DSL toolchains and performance optimizations for weather and climate codes

Carlos Osuna, MeteoSwiss, CH

We present a novel compiler toolchain for domain-specific languages (DSLs), based on the GridTools ecosystem, that allows for easier design of high-level DSLs for weather and climate models.

The growing diversity of computing architectures where scientific models need to run is leading to a decrease of productivity due to the necessity to incorporate multiple programming models.

DSLs have been proposed to separate the algorithmic implementation from the architecture-specific implementation. 

However, DSLs are developed for specific domains or individual applications.

Therefore there is little reuse between existing complex tools, leading to high maintenance costs. 

A compiler toolchain for DSLs on weather and climate models provides common efficient code optimizers and code generation for multiple architectures, that can be reused across multiple tools.

We present results for the COSMO dynamical cores, and evaluate the approach comparing with other existing approaches.

EXDCI – Supporting the European HPC ecosystem towards the Exascale endeavour

Serge Bogaerts, PRACE Aisbl

EXDCI is an EU-funded CSA project, in which PRACE and ETP4HPC have worked towards the development of a common European HPC Strategy by getting the ecosystem stakeholders to share their perspectives on positioning Europe on the Exascale roadmap. Achievements of the project include the preparation of the Strategic Research Agenda (SRA), the Scientific Case for HPC, maintaining international cooperation via BDEC workshops, the coordination of training and job offerings via a web portal, the identification of relevant KPI for the HPC ecosystem, and the organisation of the European HPC Summit Week. An EXDCI-2 proposal is underway to continue these coordination activities in the framework of this very dynamic European HPC ecosystem.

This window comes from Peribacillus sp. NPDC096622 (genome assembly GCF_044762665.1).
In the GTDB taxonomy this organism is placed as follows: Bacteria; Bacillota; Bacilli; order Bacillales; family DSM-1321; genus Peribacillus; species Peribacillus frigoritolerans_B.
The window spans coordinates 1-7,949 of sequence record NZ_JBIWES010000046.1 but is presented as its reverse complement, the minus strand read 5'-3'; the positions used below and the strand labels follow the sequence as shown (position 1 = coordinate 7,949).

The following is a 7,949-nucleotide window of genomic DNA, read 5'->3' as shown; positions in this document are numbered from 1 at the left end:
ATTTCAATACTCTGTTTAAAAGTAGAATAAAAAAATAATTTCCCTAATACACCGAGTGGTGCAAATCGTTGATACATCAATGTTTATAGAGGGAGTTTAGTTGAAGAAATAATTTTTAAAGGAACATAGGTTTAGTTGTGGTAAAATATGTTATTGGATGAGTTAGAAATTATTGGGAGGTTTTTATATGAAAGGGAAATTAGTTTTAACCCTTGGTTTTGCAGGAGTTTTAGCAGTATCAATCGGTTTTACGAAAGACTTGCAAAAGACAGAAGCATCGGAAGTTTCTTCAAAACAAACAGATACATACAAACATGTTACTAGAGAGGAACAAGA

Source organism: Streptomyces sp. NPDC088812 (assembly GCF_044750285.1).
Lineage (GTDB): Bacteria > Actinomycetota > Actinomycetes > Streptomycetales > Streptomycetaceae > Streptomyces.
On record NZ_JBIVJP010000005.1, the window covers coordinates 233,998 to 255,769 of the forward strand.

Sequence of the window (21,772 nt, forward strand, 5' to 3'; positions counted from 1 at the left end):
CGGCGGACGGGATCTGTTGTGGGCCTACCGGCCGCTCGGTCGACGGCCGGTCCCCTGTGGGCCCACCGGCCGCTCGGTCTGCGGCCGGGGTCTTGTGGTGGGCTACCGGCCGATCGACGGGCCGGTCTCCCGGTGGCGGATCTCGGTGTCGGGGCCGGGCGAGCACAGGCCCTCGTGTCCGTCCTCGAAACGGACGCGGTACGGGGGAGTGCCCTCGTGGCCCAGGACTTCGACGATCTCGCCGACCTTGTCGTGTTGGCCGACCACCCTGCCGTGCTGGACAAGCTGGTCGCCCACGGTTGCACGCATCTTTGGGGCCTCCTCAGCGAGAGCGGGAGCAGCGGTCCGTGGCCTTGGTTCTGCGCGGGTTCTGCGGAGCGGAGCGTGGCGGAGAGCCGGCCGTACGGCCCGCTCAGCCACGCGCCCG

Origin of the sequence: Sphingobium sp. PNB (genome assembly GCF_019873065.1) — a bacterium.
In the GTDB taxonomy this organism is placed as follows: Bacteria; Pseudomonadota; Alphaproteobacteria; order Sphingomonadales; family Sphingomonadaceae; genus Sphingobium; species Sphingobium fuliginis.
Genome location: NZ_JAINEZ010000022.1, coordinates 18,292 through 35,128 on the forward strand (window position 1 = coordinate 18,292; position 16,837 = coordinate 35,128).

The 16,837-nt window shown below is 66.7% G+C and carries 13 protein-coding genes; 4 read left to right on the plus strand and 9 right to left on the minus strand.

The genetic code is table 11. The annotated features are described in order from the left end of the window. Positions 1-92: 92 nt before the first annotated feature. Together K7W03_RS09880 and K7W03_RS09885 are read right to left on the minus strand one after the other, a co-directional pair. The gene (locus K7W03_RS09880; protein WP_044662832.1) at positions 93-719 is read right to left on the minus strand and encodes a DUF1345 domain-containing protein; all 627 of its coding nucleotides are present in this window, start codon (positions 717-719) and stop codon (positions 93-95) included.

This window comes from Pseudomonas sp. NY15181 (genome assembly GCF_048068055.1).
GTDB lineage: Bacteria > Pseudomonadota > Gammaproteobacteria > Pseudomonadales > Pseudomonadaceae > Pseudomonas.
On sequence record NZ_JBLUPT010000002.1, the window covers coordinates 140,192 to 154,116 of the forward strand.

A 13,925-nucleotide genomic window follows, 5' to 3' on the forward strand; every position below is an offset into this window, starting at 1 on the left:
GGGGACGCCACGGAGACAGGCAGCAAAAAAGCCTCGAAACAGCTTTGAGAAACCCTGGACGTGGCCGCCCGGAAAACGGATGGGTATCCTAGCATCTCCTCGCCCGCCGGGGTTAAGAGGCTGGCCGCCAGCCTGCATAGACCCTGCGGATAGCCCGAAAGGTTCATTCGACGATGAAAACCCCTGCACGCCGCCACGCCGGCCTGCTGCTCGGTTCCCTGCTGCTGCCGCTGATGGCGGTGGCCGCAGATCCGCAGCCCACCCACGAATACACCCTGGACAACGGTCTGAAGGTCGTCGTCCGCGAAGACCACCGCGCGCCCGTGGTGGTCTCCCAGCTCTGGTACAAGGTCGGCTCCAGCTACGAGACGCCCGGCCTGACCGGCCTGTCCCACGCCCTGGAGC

Latest developments of the OASIS3-MCT coupler for improved performance

S. Valcke, L. Coquart, A. Craig, G. Jonville, E. Maisonnave, A. Piacentini

We will present the developments done in the OASIS3-MCT coupler during the last 24 months to improve its parallel efficiency. The most important improvements concern the communication scheme, which now uses the mapping weights to define the intermediate mapping decomposition and the hybrid OpenMP/MPI parallelisation introduced in the SCRIP library for the mapping weight calculation. Efforts were also spent to improve the initialisation with the update of the MCT library from version 2.8 to 2.10.beta1 and to introduce new options introduced in the global CONSERV operation. Finally, additional results obtained with IS-ENES2 coupling technology benchmark, either testing new options or running on Marconi KNL, will be shown.

POP CoE: understanding applications and how to prepare for exascale

Jesus Labarta, BSC, ES

Aiming at exascale is a tough objective for which just developing the architectures is only one part of the story. Being able to program and achieve efficiency on them is a real challenge that we believe requires changes in the mentality how we as community look at HPC. Overall, I will present a vision of how the evolution to multicores, heterogeneous systems and pre-exascale architectures is shaking our world and how I feel we should be facing it.

An update on the ETP4HPC and Extreme Scale Demonstrators

Thomas Eickermann, Institute for Advanced Simulation, Juelich Supercomputing Centre, DE